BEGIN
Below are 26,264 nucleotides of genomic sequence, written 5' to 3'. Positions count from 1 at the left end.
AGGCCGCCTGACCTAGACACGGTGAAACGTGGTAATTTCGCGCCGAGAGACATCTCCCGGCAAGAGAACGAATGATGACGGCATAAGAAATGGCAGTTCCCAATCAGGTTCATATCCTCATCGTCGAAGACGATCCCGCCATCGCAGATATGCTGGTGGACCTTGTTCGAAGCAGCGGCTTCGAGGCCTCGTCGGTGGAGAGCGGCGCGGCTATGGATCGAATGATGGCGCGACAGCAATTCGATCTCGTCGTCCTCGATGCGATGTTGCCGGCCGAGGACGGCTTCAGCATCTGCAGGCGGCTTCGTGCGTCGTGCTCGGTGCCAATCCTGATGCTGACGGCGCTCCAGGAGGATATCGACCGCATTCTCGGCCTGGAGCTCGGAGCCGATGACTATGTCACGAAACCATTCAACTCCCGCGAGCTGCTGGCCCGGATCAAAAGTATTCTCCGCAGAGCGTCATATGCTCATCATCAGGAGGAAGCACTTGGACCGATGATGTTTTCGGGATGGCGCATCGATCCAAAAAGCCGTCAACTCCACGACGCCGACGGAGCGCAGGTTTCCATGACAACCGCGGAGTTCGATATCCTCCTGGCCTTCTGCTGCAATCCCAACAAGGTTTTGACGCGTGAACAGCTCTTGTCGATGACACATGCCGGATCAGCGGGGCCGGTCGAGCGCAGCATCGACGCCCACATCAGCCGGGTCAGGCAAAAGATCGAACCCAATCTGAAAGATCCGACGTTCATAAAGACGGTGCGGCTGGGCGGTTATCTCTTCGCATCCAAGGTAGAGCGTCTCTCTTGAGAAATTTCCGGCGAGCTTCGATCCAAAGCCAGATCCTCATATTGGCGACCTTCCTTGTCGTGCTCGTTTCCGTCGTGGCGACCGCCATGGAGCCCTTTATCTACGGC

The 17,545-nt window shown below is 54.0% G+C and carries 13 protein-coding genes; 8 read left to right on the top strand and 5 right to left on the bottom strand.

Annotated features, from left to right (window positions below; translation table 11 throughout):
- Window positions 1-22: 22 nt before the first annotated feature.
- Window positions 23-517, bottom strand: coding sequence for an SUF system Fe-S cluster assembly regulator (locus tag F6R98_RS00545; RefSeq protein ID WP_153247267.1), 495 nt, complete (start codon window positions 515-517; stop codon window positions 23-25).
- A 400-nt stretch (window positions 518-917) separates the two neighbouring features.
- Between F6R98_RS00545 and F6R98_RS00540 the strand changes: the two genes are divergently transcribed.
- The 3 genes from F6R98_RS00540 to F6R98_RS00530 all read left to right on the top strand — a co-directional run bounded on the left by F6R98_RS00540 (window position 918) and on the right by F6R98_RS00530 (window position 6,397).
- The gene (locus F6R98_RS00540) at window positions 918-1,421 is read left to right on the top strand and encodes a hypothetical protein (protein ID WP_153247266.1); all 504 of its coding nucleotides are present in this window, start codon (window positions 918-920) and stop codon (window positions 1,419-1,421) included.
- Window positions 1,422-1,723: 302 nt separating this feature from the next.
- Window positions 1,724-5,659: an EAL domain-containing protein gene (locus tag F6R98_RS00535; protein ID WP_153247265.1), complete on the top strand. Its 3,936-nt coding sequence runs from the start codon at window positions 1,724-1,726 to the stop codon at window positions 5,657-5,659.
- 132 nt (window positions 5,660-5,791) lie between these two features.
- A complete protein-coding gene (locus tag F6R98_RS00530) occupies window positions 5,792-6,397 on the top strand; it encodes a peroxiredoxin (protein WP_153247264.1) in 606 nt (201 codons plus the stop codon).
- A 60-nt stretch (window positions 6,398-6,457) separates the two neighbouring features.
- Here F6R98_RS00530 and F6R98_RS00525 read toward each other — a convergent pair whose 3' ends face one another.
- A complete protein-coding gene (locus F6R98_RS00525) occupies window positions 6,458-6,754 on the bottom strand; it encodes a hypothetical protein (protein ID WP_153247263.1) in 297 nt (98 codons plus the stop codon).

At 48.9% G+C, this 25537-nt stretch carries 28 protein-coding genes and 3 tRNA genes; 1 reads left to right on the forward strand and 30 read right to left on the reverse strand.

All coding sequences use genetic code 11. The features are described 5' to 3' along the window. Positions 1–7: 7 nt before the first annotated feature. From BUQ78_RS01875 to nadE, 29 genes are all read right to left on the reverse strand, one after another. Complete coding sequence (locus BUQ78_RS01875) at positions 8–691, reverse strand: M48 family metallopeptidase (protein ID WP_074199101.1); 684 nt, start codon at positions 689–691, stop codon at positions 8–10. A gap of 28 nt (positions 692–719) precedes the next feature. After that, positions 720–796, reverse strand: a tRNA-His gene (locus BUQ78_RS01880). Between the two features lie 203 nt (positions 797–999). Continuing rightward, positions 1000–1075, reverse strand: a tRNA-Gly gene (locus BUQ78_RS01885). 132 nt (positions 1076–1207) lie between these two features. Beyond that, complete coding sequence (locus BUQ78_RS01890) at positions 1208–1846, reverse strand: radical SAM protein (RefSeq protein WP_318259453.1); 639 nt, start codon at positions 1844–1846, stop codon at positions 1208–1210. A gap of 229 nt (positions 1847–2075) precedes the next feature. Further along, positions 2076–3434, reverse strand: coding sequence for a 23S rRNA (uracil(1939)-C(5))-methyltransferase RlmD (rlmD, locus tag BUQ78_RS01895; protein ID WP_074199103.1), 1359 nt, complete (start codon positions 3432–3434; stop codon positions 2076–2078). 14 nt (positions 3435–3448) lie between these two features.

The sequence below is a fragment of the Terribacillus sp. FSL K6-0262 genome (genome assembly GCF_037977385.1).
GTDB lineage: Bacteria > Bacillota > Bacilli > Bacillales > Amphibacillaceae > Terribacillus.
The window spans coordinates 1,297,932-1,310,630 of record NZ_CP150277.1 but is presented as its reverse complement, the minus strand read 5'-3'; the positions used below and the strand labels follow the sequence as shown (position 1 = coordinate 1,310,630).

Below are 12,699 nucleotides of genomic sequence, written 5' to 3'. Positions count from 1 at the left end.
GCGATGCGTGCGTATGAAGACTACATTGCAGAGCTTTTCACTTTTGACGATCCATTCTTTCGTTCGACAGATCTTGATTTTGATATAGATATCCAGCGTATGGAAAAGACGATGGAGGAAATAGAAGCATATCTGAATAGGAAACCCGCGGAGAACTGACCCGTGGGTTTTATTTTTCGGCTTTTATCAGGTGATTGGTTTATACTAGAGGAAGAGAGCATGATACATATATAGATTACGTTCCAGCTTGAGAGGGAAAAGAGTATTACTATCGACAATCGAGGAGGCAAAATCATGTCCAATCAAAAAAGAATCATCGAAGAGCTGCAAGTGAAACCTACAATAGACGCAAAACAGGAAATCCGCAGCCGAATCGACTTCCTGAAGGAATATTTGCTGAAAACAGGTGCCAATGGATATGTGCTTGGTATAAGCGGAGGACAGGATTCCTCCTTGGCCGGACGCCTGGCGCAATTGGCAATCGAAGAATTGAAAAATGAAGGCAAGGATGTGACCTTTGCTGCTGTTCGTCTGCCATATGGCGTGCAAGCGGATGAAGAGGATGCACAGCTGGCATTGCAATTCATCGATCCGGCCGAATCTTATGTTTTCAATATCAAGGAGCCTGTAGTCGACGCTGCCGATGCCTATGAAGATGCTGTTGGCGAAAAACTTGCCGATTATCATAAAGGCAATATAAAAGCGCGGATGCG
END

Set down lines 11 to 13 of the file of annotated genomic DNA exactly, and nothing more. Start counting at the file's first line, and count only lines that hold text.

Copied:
- Window positions 1,422-1,723: 302 nt separating this feature from the next.
- Window positions 1,724-5,659: an EAL domain-containing protein gene (locus tag F6R98_RS00535; protein ID WP_153247265.1), complete on the top strand. Its 3,936-nt coding sequence runs from the start codon at window positions 1,724-1,726 to the stop codon at window positions 5,657-5,659.
- 132 nt (window positions 5,660-5,791) lie between these two features.